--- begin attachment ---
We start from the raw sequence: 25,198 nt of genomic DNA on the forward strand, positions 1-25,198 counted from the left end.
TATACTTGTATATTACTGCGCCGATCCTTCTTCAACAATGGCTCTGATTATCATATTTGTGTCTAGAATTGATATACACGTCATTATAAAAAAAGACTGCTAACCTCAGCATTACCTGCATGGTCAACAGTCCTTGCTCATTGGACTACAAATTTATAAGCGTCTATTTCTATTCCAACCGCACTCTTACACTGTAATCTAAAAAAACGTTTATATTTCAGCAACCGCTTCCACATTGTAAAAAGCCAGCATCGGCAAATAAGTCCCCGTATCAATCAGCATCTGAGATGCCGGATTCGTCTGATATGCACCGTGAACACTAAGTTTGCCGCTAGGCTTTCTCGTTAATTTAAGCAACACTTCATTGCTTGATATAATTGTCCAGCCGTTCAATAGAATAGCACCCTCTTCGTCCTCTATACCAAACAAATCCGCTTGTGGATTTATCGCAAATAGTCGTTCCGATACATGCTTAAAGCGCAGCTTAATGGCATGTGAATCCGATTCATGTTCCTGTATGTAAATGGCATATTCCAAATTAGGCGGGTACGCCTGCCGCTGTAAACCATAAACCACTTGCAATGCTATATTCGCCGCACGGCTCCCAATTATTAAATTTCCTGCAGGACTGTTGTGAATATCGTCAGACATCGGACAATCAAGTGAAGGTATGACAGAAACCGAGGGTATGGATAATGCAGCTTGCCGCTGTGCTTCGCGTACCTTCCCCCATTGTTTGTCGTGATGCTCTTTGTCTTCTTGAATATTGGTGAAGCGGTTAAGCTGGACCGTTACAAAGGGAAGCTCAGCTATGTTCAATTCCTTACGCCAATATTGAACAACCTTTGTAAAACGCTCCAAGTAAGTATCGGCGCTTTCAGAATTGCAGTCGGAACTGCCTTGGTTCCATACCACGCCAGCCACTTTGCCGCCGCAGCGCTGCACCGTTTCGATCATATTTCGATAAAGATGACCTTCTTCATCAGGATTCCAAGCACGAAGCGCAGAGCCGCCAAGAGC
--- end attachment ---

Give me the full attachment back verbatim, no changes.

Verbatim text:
We start from the raw sequence: 25,198 nt of genomic DNA on the forward strand, positions 1-25,198 counted from the left end.
TATACTTGTATATTACTGCGCCGATCCTTCTTCAACAATGGCTCTGATTATCATATTTGTGTCTAGAATTGATATACACGTCATTATAAAAAAAGACTGCTAACCTCAGCATTACCTGCATGGTCAACAGTCCTTGCTCATTGGACTACAAATTTATAAGCGTCTATTTCTATTCCAACCGCACTCTTACACTGTAATCTAAAAAAACGTTTATATTTCAGCAACCGCTTCCACATTGTAAAAAGCCAGCATCGGCAAATAAGTCCCCGTATCAATCAGCATCTGAGATGCCGGATTCGTCTGATATGCACCGTGAACACTAAGTTTGCCGCTAGGCTTTCTCGTTAATTTAAGCAACACTTCATTGCTTGATATAATTGTCCAGCCGTTCAATAGAATAGCACCCTCTTCGTCCTCTATACCAAACAAATCCGCTTGTGGATTTATCGCAAATAGTCGTTCCGATACATGCTTAAAGCGCAGCTTAATGGCATGTGAATCCGATTCATGTTCCTGTATGTAAATGGCATATTCCAAATTAGGCGGGTACGCCTGCCGCTGTAAACCATAAACCACTTGCAATGCTATATTCGCCGCACGGCTCCCAATTATTAAATTTCCTGCAGGACTGTTGTGAATATCGTCAGACATCGGACAATCAAGTGAAGGTATGACAGAAACCGAGGGTATGGATAATGCAGCTTGCCGCTGTGCTTCGCGTACCTTCCCCCATTGTTTGTCGTGATGCTCTTTGTCTTCTTGAATATTGGTGAAGCGGTTAAGCTGGACCGTTACAAAGGGAAGCTCAGCTATGTTCAATTCCTTACGCCAATATTGAACAACCTTTGTAAAACGCTCCAAGTAAGTATCGGCGCTTTCAGAATTGCAGTCGGAACTGCCTTGGTTCCATACCACGCCAGCCACTTTGCCGCCGCAGCGCTGCACCGTTTCGATCATATTTCGATAAAGATGACCTTCTTCATCAGGATTCCAAGCACGAAGCGCAGAGCCGCCAAGAGC